In the first part, we were careful from the beginning with everybody that we hired. We've learned that the hiring process is super important. From the first time they meet somebody, we interview them 3 or 4 times. We want to make sure they're a good fit. They come and hang out with us in the clinic before we hire them. It's fair to both of us. We want them to know what the day is like in our clinic as well, if they can see themselves fitting in there. Anybody who potentially becomes a partner has worked for us for at least a couple of years. That way we get to know them as a clinician but also as a person. That is an important part of this whole partnership process.
Even from the beginning, we ask people what their long-term goals are with physical therapy. If somebody mentions that they would like to have some ownership one day then we recognize that person and we'll start to do some things from the get-go with them to maybe help foster those ideas and see if they're serious about it.
Is that something where you advertise?
We don’t advertise. We have seven clinics in Southern New Jersey in between Philadelphia and Jersey Shore. PT is a small world. There's a lot of PTs that don't work for us that know what our model is. I get a ton of resumes because people know that we have at least have the potential to move into some type of partnership profess. It's not super easy to get to that point but we have proof that this is what we do and people like that. It's a good recruitment tool for us as well to get PTs interested in us who are motivated enough to possibly have their own clinic or be a partner down the road.
Are there some people who have expressed interest in that where you said, “That's probably not a good fit?” Have you ever across that?
A lot of it is self-realized by them. A lot of people feel like they want to open their own clinic or want to be a partner but then sometimes when it comes down to it, the realization is there that this is a lot of work and it's not easy. One thing that we're doing is being motivated by us recognizing the need. If we're going to continue to grow, we don't want to grow to be able to say we have 10 or 15 clinics. We want to make sure that any clinic we open has a good chance of being successful.
We're starting what we call a leadership program. We have 25 PTs in practice and this is open to all of them. They have to apply for it. It's a year-long program where we're mentoring them to become clinic managers or partners. We're only going to take 4 or 5 people a year because we want it to be a little bit exclusive but we want the group to be small so we can get a good discussion going. If we took everybody the first year, I don't know what I would do the second year anyway.
That creates a demand. To say that it's exclusive to a certain number of people means you're going to weed out some people but it also inspires some people like, “I want to be part of that group.”
I hope that's what it does. There might be people that are disappointed if they don't get into it the first year but we'll make sure that it's not because we don't think you can’t do it. It's because these are the 4 or 5 people we thought were best for this now but like, “I hope you're still interested when the chance comes again.”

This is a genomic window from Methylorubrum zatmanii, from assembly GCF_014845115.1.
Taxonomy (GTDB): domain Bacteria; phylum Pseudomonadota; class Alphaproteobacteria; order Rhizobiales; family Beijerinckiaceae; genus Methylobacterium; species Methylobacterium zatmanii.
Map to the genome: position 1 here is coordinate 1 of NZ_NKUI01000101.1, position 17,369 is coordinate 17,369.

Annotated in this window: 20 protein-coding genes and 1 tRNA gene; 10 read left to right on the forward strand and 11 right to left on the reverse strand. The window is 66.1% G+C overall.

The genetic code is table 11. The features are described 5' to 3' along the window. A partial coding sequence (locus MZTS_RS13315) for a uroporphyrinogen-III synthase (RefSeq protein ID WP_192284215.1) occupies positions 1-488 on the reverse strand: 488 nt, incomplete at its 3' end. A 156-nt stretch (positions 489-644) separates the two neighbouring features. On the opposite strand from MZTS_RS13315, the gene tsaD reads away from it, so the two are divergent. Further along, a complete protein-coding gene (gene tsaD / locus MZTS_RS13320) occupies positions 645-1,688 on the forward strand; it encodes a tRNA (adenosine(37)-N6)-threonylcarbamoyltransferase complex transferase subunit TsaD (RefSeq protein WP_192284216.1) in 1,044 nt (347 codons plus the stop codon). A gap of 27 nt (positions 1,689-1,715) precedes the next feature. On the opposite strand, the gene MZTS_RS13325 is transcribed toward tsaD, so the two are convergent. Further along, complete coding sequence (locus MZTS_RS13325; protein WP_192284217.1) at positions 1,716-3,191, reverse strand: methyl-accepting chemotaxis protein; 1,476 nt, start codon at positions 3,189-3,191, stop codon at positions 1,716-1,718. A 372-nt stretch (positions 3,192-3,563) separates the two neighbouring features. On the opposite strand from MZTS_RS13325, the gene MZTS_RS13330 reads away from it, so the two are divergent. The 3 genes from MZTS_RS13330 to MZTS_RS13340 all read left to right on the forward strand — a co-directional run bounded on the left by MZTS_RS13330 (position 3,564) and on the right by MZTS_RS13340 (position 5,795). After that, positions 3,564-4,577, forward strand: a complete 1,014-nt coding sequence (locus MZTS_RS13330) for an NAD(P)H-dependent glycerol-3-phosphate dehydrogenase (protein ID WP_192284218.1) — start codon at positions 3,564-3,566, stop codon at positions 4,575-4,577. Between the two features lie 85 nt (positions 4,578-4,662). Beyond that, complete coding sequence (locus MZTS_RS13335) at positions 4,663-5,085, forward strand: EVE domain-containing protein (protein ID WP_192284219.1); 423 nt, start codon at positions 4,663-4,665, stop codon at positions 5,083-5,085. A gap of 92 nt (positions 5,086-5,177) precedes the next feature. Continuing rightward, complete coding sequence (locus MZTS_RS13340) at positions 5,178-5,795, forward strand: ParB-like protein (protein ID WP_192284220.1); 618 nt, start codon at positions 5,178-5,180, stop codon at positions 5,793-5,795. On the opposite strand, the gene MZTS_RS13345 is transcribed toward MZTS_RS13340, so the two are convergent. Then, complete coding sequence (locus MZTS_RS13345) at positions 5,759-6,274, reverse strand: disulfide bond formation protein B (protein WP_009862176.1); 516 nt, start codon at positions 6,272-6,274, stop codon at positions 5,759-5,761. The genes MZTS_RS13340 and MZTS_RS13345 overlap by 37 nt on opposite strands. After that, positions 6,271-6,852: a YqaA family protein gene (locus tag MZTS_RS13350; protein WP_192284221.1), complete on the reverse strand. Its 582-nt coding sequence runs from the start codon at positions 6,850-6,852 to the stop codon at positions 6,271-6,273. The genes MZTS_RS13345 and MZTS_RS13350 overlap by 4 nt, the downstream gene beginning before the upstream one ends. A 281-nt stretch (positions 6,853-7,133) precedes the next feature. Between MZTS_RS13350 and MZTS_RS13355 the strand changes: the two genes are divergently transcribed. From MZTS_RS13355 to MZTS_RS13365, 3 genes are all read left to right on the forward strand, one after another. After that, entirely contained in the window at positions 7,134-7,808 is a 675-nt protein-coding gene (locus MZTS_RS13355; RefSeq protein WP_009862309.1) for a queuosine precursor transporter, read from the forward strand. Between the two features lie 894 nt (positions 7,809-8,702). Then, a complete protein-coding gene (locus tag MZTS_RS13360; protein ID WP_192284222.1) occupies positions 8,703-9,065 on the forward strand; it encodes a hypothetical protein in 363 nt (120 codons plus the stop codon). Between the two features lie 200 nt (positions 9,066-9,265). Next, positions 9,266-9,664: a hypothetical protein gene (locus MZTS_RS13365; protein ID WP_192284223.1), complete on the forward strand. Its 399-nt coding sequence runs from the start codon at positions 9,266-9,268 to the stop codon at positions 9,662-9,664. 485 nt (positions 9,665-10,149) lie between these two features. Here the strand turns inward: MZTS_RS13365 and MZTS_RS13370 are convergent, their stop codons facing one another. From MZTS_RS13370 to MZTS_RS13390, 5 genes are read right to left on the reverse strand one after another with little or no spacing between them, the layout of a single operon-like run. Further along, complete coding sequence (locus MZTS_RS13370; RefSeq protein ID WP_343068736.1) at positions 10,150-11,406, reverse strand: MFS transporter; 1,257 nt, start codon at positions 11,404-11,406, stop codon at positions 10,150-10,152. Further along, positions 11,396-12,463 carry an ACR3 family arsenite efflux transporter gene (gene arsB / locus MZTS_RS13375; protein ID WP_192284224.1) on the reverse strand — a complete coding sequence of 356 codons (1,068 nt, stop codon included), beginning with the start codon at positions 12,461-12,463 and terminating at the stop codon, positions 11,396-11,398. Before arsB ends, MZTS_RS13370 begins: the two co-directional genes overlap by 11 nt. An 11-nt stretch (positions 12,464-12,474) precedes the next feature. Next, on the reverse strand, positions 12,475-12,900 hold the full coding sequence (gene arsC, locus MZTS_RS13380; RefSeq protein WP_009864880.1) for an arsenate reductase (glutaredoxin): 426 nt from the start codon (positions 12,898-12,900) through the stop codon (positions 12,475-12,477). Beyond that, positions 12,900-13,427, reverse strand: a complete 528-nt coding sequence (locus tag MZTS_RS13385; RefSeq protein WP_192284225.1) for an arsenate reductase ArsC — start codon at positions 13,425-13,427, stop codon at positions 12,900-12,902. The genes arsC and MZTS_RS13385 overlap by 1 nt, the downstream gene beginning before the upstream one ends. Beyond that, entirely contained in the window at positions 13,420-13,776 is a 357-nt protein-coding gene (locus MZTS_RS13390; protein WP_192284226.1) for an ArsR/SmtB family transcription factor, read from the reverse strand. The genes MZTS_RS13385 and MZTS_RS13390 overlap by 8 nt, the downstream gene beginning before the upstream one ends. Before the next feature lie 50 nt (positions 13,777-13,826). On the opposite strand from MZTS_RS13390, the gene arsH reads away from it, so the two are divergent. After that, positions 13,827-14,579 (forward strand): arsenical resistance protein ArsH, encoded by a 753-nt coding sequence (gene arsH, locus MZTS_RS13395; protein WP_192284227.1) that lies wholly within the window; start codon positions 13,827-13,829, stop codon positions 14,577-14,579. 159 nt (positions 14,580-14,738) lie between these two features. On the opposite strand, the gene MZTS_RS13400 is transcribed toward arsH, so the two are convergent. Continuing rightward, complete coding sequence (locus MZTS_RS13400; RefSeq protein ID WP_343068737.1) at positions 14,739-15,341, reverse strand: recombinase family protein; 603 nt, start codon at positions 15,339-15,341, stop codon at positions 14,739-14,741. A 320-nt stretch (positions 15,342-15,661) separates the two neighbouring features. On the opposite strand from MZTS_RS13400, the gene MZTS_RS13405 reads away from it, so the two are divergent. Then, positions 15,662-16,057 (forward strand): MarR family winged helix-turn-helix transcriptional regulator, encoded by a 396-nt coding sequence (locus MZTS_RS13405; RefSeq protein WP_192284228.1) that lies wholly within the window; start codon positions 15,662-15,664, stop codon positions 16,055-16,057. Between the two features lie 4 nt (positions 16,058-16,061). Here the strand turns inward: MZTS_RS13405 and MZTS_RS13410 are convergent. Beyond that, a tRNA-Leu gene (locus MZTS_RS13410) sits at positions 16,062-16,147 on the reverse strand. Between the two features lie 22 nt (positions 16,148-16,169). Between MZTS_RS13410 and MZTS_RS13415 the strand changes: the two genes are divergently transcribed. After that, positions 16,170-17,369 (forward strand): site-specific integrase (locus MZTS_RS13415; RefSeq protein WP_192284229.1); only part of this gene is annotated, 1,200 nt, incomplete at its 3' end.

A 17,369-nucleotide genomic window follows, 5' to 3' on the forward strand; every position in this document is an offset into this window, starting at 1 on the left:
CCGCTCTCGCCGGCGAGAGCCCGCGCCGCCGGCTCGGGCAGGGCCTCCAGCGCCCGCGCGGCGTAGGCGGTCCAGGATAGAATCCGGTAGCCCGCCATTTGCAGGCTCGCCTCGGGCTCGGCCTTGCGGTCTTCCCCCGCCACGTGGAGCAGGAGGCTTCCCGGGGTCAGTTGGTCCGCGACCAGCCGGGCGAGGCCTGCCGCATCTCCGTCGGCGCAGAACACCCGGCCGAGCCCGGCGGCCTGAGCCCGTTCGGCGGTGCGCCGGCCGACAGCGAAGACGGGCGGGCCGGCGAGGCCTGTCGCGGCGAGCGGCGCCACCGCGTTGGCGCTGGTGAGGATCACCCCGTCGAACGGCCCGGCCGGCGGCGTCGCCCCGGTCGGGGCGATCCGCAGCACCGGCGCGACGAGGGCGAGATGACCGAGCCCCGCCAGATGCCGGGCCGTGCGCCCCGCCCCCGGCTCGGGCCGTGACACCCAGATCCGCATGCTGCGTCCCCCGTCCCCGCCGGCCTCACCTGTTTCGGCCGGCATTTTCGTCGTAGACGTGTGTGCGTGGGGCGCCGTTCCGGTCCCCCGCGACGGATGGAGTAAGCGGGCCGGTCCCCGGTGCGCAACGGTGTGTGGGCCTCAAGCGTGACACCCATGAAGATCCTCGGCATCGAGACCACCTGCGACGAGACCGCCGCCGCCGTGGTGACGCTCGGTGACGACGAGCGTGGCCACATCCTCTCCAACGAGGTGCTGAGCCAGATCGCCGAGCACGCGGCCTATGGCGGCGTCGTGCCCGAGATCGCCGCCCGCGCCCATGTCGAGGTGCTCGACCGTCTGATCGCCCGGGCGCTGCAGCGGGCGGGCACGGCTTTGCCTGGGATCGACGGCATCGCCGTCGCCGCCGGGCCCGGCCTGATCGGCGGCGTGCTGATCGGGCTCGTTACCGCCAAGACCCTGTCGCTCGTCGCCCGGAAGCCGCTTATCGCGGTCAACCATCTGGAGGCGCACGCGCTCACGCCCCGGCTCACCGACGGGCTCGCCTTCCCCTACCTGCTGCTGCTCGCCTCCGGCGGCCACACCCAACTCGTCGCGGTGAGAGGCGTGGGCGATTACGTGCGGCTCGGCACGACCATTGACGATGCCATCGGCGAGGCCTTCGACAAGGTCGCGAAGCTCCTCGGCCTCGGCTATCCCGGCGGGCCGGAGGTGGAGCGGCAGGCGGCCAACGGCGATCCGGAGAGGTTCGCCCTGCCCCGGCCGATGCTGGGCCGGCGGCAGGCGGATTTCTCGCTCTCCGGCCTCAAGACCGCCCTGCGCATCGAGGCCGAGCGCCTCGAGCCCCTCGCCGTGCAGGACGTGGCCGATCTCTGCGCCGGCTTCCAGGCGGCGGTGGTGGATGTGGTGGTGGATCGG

What is their commitment? What are you providing? Do they have to be available certain days of the week or once a month? What is your routine? How much detail can you share with me about the program?
I can still put it together but there's going to be six. Our clinics are all pretty close together. Nobody's more than 40 minutes from another one. Six times a year, we're going to have on-sites where we do probably 3 or 4-hour blocks of on-site learning. We'll have them be shut off from patient treatment for that time. In between each of those six on-site meetings, I'm going to do some one-on-one meetings with each of the people in the program. They're then going to have some readings. We have some required readings.
I got your episode with Stephen Rapposelli where you were talking about books like Who Not How. I immediately got that book. That was a life-changer for me. That is going to be one of the required readings as part of the program. Also The 7 Habits of Highly Effective People. That's the first reading to be read before the whole program starts crashing. We're going to do good books, some TED Talks, podcasts, that kind of stuff.
We had something similar. We had a leadership development program and there was a library of books that were required reading. This is how my partner and I came to have the business beliefs that we have. It's imperative that you read those same books and we discuss what's important about them. They can have their own mindsets as well but it aligns with the mentalities and mindsets. They can see, “That's why you guys do that thing. Now I understand.” They go back and put 2 and 2 together.
We want to create an attitude of lifelong learning. A lot of the people in the program are probably more focused on their clinical learning, which is great because, believe me, we want to have awesome clinicians. We also want people to take the next step like, “How can I further myself as a manager, leader or partner in the company as well?” I'm looking forward to that component for sure.The hiring process is important. Be careful and make the right decisions. Click To Tweet